This morning I tumbled out of bed at just after five. I headed northwards to beautiful Holy Island, or Lindisfarne. An early morning photo-shoot on the island takes a bit of extra planning as the causeway is inundated by the tide twice daily and becomes impassable for several hours.
I had originally intended going more inland to get some shots of the Cheviot hills, but the weather predicted a heavy cloud layer that would have obscured the sun farther inland. It was touch and go whether the island would be covered with cloud at sunrise. BBC Weather said not and they got it right.
My best shots were the ones I took before sunrise. I spent a good half hour wandering around on the wet sand looking for interesting patterns in the sand.
Lindisfarne Castle just before dawn. 13 second exposure. Bamburgh Castle can be seen in the distance on the right of the frame
This time of the morning is known as the ‘golden hour’ for good reason, but the morning the light today was ridiculously warm. I have actually reduced the temperature of the following few images.
People had been making small cairns on the grass from the rocks off the beach. They must be a real nuisance when they want to cut the grass, but they make good foreground interest for the images!
The arches are the entrance to the old lime kilns. The Castle Point Lime Kilns were active in the 19th century employing 35 men. They turned limestone, quarried on the island, into quicklime.
Following the beach round the castle I found about a dozen of these stakes. I am not sure what they were originally, possibly part of an old jetty or mooring posts. In the distance, just to the left of the centre stake, is the Lindisfarne Priory. It has an amazing history and worth reading about.
A murmuration of starlings took off as I walked towards the castle. There were around 2000 birds in the flock. It was completely unexpected and my camera was not at all ready to photograph them, set up more for landscapes than fast-moving birds. I did manage to get a shot of these geese later as they took off just after the sun rose. The islands in the background are the Farnes, where I went to photograph puffin and other sea-life earlier in the year.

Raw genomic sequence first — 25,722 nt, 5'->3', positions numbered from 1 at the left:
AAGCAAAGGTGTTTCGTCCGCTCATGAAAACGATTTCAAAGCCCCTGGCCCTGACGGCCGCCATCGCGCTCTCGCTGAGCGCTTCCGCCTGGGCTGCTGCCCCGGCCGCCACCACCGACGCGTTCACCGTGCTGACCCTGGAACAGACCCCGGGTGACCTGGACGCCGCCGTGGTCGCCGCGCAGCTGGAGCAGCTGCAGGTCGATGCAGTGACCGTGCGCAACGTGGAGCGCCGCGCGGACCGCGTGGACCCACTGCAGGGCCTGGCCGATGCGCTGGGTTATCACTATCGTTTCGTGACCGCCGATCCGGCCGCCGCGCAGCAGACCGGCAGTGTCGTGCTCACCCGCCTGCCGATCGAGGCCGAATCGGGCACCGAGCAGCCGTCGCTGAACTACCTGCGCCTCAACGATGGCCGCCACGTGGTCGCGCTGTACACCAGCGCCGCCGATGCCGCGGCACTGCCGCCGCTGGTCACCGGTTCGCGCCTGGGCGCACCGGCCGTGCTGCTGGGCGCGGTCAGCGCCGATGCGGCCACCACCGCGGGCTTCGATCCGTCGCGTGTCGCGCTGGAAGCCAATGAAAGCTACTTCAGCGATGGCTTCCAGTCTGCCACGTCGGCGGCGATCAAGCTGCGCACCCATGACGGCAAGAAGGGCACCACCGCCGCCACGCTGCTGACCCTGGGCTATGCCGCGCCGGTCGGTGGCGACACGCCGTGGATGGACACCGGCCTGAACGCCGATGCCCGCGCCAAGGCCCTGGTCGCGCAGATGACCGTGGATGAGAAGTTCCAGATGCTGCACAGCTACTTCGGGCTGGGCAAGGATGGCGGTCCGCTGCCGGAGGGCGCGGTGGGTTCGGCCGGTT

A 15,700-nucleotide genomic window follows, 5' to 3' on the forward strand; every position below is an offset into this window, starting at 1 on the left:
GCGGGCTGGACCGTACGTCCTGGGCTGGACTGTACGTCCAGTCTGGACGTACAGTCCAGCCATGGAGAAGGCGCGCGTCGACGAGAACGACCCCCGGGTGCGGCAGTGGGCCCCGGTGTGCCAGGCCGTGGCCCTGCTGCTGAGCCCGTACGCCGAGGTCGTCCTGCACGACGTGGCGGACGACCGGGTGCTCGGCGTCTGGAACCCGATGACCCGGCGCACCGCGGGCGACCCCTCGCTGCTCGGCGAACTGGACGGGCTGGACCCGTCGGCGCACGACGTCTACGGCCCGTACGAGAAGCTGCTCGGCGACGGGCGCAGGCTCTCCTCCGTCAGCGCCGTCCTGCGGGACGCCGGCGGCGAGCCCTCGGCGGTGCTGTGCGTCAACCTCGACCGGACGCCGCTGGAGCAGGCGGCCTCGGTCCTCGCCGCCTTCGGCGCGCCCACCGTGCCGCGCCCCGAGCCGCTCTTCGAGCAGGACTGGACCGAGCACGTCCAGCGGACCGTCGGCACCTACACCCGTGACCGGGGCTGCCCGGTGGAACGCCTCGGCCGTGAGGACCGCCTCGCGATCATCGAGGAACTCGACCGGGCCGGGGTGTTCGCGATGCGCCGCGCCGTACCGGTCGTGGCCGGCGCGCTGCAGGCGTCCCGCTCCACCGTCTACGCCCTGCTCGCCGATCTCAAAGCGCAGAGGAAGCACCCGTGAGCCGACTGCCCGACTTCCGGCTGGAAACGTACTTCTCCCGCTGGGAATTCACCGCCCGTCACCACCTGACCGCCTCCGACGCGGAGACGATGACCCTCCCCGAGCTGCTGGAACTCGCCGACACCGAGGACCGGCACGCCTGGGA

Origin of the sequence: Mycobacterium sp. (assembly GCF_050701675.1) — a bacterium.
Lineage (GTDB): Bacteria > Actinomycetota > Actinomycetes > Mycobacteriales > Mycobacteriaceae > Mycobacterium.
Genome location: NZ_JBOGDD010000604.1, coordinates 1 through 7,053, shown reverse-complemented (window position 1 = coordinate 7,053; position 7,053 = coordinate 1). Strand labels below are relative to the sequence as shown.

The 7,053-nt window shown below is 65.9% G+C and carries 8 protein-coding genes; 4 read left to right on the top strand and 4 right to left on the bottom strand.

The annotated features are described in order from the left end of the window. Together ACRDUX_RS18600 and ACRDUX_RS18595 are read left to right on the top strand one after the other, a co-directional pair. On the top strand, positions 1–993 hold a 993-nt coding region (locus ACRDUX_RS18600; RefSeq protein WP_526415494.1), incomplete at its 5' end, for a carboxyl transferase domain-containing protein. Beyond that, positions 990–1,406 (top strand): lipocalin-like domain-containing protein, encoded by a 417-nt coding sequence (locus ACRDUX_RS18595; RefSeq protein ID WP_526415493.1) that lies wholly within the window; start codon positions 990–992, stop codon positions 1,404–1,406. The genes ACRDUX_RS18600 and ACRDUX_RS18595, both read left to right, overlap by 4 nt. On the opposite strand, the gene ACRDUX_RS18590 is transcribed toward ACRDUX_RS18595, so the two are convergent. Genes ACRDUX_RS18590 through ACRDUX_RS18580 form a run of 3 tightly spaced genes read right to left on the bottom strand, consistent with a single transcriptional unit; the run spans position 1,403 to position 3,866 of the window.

Although the sea state was the same for these shots and I took them within half an hour of each other, changing a shutter speed can make so much difference to a photo. I shot this first one in low light before the sun rose above the horizon, exposing the frame for several seconds.
I checked the weather for the few days beforehand and knew there would be a good swell from the constant wind direction. The wintry rain clouds would break up as a frontal system passed, also changing the wind direction overnight to blow against the waves, lifting the spray from the tops that the low sun would catch.
I checked the sunrise direction and worked out where I would have to stand to capture it rising next to the lighthouse.
It was touch and go. There were still occasional showers and the cloud cover was heavier than I had hoped, too heavy to let the rising sun light the entire sky with colour, but the planning paid off.
I was on my toes as the tide was still coming in and I retreated up the beach
a couple of times while waiting for the shot. I readied for that with all unused equipment stowed in my bag.
I hoped to run along the beach and capture another image with the sun sitting on top of the lighthouse, but it disappeared behind the cloud before it got that high. The window to get a picture of the sunrise lasted about two minutes. The sun quickly disappeared behind the clouds and the light became flat again.
As said in my last post, I sometimes take my camera with me on my early morning spin. It’s inevitable that the best sunrises happen on the days I leave the camera behind and the sun is hidden behind a bank of clouds out at sea when I take it with me, but occasionally I capture some okay shots. I took these farther along my usual cycle route than my last post, and over several trips.
I am pretty hard on myself with regard to my photography. I analyse my shots to the tiniest degree and consign plenty to the recycle bin. This is post is about my process and the analysis I put my photos through. These are mostly borderline shots where I could not decide whether I would scrap them or keep them.
I don’t take a tripod with me on my bike, but I usually have a beanbag in my panniers so I can rest my camera on a rock for longer exposures. I use Live View and rotate the articulated screen on my camera to compose the shot and have the camera set to a two second ‘anti-shock’ delay.